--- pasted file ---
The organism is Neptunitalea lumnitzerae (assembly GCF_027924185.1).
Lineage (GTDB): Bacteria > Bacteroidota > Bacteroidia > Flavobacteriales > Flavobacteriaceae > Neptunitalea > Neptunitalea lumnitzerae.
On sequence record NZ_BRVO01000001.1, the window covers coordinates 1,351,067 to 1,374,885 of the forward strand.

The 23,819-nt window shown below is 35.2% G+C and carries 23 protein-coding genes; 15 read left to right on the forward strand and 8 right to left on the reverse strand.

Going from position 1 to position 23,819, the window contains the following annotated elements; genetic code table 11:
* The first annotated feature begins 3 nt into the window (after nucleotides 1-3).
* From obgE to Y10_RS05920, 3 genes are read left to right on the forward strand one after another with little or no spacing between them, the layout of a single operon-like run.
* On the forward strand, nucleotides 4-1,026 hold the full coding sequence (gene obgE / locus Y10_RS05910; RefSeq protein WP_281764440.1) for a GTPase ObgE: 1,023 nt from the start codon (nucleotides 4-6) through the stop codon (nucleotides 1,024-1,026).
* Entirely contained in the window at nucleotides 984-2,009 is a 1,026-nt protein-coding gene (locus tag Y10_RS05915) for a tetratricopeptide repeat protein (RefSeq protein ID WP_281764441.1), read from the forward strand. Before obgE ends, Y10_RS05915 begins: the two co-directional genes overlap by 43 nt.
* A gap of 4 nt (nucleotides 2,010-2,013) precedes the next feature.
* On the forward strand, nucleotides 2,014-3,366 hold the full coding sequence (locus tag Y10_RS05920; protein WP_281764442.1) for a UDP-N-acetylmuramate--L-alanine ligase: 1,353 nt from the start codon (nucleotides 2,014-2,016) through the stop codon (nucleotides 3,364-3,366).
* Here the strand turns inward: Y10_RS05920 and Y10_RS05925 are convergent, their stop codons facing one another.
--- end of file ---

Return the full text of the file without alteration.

The organism is Neptunitalea lumnitzerae (assembly GCF_027924185.1).
Lineage (GTDB): Bacteria > Bacteroidota > Bacteroidia > Flavobacteriales > Flavobacteriaceae > Neptunitalea > Neptunitalea lumnitzerae.
On sequence record NZ_BRVO01000001.1, the window covers coordinates 1,351,067 to 1,374,885 of the forward strand.

The 23,819-nt window shown below is 35.2% G+C and carries 23 protein-coding genes; 15 read left to right on the forward strand and 8 right to left on the reverse strand.

Going from position 1 to position 23,819, the window contains the following annotated elements; genetic code table 11:
* The first annotated feature begins 3 nt into the window (after nucleotides 1-3).
* From obgE to Y10_RS05920, 3 genes are read left to right on the forward strand one after another with little or no spacing between them, the layout of a single operon-like run.
* On the forward strand, nucleotides 4-1,026 hold the full coding sequence (gene obgE / locus Y10_RS05910; RefSeq protein WP_281764440.1) for a GTPase ObgE: 1,023 nt from the start codon (nucleotides 4-6) through the stop codon (nucleotides 1,024-1,026).
* Entirely contained in the window at nucleotides 984-2,009 is a 1,026-nt protein-coding gene (locus tag Y10_RS05915) for a tetratricopeptide repeat protein (RefSeq protein ID WP_281764441.1), read from the forward strand. Before obgE ends, Y10_RS05915 begins: the two co-directional genes overlap by 43 nt.
* A gap of 4 nt (nucleotides 2,010-2,013) precedes the next feature.
* On the forward strand, nucleotides 2,014-3,366 hold the full coding sequence (locus tag Y10_RS05920; protein WP_281764442.1) for a UDP-N-acetylmuramate--L-alanine ligase: 1,353 nt from the start codon (nucleotides 2,014-2,016) through the stop codon (nucleotides 3,364-3,366).
* Here the strand turns inward: Y10_RS05920 and Y10_RS05925 are convergent, their stop codons facing one another.